[AI] Laptop that fits in an envelope

anilkumar k.r. anil1479 at yahoo.com
Wed Jan 16 23:44:39 EST 2008

Source: The Hindu
  Laptop that fits in an envelope
  Bobbie Johnson
  A new challenge to competitors
  San Francisco: Apple has already made waves with its iPod, iPhone and trendy desktop computers, but on Tuesday the company threw out a new challenge to its competitors, the world’s thinnest laptop.  The secretive Silicon Valley company confirmed the launch of the $2,366 Macbook Air, which is just 2cm deep — thin enough to fit inside an envelope.  In his Macworld Expo keynote speech, speculation over which has been rife for weeks, chief executive Steve Jobs said Apple would try to take control of the video industry with movie rentals and a revamped Apple TV to stream films direct to television screens.  Until now iTunes customers have been able to buy movies outright, a business which has not been as successful as Apple’s entry into music.  Apple TV, which allows video to be streamed from a computer to a television screen, has struggled to make an impact.  But Mr. Jobs predicted that a re-launch of the device would mark a significant shift in the film industry. “On iTunes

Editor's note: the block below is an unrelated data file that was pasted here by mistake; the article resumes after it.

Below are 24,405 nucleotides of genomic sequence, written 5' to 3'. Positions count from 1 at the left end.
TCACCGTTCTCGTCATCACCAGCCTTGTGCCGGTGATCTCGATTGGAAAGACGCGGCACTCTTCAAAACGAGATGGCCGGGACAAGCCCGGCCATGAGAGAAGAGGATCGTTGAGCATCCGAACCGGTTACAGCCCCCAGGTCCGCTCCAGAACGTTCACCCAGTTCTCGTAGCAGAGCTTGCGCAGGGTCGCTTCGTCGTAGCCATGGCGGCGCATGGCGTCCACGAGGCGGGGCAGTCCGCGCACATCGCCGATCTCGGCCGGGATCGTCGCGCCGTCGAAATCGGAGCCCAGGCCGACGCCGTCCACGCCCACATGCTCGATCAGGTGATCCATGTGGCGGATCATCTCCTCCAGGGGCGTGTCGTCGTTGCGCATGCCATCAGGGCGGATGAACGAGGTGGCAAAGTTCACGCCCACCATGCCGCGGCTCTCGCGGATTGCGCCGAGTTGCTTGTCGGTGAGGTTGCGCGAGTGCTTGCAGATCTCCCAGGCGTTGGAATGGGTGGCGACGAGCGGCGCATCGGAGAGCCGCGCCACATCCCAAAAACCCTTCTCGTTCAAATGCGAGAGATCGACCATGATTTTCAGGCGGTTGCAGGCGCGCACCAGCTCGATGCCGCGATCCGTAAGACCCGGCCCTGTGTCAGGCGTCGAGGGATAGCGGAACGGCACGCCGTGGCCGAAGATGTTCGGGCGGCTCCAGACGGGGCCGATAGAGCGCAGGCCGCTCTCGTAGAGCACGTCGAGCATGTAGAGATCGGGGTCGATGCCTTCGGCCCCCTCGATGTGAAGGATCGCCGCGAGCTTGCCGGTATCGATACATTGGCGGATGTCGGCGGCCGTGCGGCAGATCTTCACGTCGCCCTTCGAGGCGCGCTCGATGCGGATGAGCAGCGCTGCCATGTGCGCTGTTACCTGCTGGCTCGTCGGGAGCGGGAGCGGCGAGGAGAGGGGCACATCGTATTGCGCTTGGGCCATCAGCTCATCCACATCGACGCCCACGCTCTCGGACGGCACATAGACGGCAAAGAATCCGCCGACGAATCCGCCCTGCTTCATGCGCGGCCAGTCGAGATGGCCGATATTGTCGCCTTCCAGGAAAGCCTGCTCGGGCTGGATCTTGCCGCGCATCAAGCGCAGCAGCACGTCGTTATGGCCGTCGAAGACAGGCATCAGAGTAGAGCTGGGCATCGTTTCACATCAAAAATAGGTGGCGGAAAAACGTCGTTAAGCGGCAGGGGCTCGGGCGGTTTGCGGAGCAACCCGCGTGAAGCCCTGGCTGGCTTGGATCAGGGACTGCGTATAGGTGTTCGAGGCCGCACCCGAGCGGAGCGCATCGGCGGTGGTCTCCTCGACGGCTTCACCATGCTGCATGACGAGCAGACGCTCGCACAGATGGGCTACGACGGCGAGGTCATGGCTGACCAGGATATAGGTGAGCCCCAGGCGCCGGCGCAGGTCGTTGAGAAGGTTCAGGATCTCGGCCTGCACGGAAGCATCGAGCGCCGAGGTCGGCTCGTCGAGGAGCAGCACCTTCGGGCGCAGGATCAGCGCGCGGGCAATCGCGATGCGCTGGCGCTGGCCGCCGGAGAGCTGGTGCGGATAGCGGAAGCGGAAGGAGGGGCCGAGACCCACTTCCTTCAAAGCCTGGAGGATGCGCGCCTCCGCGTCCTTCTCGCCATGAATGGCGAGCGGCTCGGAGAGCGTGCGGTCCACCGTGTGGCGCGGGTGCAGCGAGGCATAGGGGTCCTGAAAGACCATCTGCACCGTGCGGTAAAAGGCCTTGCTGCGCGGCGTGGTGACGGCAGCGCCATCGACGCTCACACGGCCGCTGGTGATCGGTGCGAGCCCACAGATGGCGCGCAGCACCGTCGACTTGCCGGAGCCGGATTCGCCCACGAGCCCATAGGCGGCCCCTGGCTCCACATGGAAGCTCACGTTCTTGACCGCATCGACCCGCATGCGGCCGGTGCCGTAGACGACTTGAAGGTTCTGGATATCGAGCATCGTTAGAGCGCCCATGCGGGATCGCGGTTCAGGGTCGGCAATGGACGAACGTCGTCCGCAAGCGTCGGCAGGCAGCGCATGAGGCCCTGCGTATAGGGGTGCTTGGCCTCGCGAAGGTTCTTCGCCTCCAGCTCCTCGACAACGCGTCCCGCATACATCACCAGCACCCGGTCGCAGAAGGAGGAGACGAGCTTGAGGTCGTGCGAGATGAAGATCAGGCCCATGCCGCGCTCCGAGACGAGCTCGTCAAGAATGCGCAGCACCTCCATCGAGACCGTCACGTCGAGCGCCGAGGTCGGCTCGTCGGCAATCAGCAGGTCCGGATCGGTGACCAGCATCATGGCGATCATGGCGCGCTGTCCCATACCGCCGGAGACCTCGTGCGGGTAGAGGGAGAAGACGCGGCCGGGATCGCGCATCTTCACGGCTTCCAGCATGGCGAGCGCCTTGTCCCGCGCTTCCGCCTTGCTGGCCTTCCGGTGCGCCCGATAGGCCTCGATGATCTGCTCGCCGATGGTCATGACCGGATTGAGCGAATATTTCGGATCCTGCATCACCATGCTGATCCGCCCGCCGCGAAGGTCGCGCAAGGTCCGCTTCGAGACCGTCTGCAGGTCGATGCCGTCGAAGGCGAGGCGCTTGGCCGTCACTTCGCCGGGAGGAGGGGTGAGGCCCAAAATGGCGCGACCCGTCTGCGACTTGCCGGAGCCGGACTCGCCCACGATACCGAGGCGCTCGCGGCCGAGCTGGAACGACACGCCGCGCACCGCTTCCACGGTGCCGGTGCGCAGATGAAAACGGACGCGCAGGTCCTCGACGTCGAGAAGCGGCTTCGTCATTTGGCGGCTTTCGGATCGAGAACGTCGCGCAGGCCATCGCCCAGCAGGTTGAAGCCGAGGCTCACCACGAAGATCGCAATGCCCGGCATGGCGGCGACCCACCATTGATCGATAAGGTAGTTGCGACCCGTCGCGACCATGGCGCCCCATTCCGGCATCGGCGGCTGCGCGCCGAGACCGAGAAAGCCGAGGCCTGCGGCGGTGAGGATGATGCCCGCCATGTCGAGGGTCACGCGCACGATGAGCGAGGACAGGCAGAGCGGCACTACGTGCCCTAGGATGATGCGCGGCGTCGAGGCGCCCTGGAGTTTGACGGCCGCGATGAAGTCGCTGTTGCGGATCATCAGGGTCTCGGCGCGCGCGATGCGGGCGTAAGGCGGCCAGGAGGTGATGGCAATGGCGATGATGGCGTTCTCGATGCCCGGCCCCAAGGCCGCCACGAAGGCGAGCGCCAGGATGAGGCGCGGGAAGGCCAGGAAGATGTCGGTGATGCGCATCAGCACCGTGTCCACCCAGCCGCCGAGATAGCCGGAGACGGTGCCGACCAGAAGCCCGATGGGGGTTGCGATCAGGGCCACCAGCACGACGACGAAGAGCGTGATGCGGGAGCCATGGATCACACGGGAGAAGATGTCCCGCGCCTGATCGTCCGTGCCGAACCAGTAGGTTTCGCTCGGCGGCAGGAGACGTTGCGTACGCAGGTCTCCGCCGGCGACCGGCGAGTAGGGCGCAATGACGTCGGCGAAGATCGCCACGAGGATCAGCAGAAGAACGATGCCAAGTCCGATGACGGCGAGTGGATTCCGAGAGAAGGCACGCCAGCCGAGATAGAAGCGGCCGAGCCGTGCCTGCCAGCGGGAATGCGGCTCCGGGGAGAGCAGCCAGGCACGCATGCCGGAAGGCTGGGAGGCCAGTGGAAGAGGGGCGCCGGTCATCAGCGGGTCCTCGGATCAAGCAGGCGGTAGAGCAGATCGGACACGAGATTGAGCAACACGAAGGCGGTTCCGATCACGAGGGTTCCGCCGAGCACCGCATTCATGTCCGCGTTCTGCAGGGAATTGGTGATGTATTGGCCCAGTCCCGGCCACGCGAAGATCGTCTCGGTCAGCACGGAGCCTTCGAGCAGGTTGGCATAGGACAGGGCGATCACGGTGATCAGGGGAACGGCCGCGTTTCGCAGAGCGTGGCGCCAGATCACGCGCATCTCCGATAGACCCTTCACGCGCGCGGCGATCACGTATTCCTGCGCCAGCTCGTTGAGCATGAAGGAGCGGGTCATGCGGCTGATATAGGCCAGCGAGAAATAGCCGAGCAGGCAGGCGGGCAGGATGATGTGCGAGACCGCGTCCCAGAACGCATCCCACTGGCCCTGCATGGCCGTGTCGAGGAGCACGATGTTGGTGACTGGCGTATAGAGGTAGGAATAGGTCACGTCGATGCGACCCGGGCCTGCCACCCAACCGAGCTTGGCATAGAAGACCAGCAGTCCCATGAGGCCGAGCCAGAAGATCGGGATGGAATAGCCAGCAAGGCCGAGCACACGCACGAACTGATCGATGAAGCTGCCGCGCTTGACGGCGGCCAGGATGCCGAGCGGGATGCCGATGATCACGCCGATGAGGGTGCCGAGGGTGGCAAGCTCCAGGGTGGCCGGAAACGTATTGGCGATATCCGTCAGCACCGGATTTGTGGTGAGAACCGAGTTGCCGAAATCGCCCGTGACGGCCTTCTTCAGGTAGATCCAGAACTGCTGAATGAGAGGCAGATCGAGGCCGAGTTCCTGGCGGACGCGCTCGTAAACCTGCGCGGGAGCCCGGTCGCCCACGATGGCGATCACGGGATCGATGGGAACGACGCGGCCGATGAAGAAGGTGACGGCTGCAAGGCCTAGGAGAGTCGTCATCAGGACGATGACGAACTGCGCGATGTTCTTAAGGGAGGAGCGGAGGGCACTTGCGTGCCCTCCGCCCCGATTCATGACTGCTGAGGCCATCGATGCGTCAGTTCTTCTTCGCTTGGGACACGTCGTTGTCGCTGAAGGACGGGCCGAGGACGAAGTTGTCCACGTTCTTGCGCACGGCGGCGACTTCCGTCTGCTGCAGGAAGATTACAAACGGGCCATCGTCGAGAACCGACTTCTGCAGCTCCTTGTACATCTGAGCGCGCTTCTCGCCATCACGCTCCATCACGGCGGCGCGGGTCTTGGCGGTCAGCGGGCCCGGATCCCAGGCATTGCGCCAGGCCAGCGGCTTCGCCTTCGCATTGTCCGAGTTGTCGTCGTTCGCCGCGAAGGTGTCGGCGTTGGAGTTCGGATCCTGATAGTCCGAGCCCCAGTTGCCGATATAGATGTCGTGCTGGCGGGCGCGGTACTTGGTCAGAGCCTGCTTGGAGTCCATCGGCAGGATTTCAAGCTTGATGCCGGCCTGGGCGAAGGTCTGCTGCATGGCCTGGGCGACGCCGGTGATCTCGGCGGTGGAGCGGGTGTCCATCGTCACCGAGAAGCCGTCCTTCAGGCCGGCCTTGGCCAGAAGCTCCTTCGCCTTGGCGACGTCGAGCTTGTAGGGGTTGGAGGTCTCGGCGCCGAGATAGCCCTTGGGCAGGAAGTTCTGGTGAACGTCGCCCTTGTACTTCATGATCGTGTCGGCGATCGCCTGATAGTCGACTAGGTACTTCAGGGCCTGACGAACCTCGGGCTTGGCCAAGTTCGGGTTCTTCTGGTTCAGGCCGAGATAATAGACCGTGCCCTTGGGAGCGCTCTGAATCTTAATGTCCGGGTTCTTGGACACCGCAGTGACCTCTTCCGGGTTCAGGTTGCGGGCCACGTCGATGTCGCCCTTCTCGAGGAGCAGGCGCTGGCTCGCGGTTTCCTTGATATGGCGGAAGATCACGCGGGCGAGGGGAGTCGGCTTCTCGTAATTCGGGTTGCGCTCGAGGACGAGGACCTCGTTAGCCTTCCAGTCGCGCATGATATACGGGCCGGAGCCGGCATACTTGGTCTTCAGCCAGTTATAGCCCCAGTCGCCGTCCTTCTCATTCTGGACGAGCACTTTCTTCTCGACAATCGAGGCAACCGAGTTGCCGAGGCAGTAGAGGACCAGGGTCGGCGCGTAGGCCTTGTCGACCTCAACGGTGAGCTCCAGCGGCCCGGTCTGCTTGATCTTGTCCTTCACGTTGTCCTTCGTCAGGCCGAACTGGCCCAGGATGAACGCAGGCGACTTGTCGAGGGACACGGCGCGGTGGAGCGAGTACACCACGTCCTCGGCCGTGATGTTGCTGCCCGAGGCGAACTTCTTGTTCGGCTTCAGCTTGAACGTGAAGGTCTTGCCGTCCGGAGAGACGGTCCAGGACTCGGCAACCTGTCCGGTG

we’ve sold 125m TV shows, and we’ve sold 7m movies — it’s more than everyone else put together, but it didn’t meet our expectations,” he said.
  “I think we’ve got it right this time.  We’ve all tried to figure out how to get movies over the internet and on to the TV - but we’ve all missed, no one has succeeded yet.
  “We tried with Apple TV, but it’s not what people wanted. So we’re back with Apple TV take two — no computer is required. You can rent movies directly on your widescreen TV and you can rent them at DVD quality or you can rent then at high definition quality.” Costing $229, the system hooks into the company’s plans to offer films to rent over the internet through its iTunes store, also confirmed on Tuesday.
  The company said it would join film studios including 20th Century Fox and Sony to allow iTunes users to stream movies direct to their computer or TV for a one-off payment of between $3 and $5.
  The system will have 1,000 new titles and back catalogue films available by the end of February.
  It will start immediately in the U.S. and in other territories later this year. “We’re dying to get this international as well,” said Mr.
  Jobs. — © Guardian Newspapers Limited, 2008

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